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In 1983, financier Rich was indicted for evading more than $48 million in taxes, and charged with 51 counts of tax fraud, as well as running illegal oil deals with Iran during the 1979-1980 hostage crisis. During his last week in office, President Bill Clinton pardoned Rich, who had fled the U.S. during his prosecution and was residing in Switzerland. Clinton's eleventh-hour move, along with pardons of his half-brother, Roger, and former business partner Susan McDougal, outraged Republicans and Democrats alike. The Rich pardon sparked an investigation into whether it was bought by the hefty donations Rich's ex-wife, Denise, had given to the Clintons and the Democrats. In the end, investigators did not find enough evidence to indict Clinton.
Its market share internationally for key products in its metals and minerals portfolio includes zinc (60%), copper (50%), alumina (38%), cobalt (16%), nickel (14%), ferrochrome (16%) and lead (45%). Its energy products division is active in coal (24%) and oil (3%). Glencore's agricultural division has market shares that include rapeseed (26%), sunflower oil (20%), soybean oil (9%), barley (11%), wheat (11%), corn (4%) and sugar (1%).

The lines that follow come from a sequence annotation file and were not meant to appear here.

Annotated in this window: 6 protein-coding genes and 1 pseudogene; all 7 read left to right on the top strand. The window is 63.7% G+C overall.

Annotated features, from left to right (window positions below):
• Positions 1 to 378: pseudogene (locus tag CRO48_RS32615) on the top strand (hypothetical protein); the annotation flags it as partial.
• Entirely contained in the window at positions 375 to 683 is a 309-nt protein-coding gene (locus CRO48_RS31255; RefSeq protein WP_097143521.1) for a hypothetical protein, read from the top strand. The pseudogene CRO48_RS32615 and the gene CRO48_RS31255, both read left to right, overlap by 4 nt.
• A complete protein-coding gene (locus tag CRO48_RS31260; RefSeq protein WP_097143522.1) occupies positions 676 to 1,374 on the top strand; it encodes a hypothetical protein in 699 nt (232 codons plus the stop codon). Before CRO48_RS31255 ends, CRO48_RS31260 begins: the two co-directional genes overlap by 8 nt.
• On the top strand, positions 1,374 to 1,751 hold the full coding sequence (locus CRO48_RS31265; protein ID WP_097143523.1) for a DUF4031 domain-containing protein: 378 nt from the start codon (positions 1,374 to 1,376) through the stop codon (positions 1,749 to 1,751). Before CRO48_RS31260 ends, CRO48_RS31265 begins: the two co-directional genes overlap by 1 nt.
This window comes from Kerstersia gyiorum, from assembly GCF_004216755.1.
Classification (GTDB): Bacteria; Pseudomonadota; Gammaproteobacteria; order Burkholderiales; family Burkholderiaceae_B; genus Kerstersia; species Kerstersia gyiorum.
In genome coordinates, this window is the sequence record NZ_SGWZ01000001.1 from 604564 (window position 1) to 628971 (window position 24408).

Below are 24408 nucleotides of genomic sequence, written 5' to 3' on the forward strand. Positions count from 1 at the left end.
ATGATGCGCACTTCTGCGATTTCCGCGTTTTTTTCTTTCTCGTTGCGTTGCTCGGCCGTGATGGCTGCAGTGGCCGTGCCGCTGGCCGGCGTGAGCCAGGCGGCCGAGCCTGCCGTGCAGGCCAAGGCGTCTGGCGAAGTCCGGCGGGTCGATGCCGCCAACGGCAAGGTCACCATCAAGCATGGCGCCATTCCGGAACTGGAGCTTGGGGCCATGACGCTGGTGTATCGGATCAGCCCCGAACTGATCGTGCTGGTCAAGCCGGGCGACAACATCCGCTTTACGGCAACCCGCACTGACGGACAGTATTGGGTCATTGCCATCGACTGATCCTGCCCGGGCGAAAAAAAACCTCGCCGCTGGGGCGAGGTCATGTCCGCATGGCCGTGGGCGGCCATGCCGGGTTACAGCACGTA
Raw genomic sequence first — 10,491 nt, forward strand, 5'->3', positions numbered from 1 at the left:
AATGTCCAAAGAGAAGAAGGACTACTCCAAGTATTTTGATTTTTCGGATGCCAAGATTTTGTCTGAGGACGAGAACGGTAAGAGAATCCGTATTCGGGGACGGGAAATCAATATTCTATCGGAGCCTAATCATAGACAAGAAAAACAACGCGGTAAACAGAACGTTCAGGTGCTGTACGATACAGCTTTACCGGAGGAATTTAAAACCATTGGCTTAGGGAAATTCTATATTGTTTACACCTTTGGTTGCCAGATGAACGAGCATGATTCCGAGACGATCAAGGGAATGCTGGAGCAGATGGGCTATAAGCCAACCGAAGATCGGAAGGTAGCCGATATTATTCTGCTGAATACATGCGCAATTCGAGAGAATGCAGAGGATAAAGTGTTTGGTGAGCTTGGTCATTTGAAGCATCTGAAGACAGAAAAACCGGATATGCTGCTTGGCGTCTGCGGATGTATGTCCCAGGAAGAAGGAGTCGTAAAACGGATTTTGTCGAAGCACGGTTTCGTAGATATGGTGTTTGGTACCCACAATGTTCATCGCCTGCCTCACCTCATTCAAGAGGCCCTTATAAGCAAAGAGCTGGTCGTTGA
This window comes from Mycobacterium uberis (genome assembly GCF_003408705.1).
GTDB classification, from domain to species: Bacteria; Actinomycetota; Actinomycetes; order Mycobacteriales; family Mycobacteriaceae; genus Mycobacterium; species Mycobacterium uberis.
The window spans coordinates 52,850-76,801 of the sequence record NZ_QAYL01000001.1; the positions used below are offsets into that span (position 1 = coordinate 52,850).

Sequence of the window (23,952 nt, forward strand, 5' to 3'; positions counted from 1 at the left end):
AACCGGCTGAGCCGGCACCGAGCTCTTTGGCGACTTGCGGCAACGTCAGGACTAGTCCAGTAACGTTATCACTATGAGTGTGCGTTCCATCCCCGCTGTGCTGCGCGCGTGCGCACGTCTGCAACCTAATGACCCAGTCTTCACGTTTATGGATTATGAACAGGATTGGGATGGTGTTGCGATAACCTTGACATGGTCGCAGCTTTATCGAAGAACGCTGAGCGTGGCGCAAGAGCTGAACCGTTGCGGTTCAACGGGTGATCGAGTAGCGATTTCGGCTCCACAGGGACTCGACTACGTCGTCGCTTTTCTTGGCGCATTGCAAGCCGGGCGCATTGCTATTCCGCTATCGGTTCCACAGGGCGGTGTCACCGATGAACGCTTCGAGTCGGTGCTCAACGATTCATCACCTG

1. This mega-company dominates the supply chain.
The scope and scale of their operation is truly remarkable- they mine, refine, and supply. More importantly they are tapped into the all the major players in metals and minerals, as well as various energy and agricultural products. This makes them an enabler. With increased capital they’ll be able to finance idle operations all over the world. Such a supply will help satisfy growing energy demand and facilitate a laundry list of budgeted infrastructural projects in Brazil, India, and China. (Cha-Ching!)
In August 2010, for example, Russia issued a ban on grain exports, after droughts ravaged crops. On August 3, the head of Glencore's Russian grain unit encouraged the government to halt exports. The government followed his advice on August 5, causing prices for cereals to rise 15 per cent in two days. "Days before the export ban went into place, Glencore made huge bets," said Kuyek. "They had some kind of information there; companies with information are in the best place to capture profits from volatility.
Holder was Clinton's deputy attorney general, and he played a significant role in the pardon. When asked by the White House what he thought about a pardon for Rich, Holder replied, "Neutral, leaning towards favorable." These four words have stalked him since.
Swiss-based Glencore, famous for its fiercely guarded tradition of secrecy, has now drawn the line under four decades as a private company. Though largely unknown by the public before the market offering, millions of Britons will become shareholders via their pension funds, as FTSE 100 tracker funds are obliged to own the stock of such a large company. The shares have been catapulted straight into the index of leading shares.
Panorama's John Sweeney visited the company's copper refinery in the Democratic Republic of Congo to test that claim.
He found acid pouring into a river by the company's Luilu refinery.
Upstream, the river - used by local people to wash and fish - was clear and green; downstream of the Glencore pipe there was brown sludge.
Glencore say the pollution started long before the company took over the refinery and that the pollution has now ended.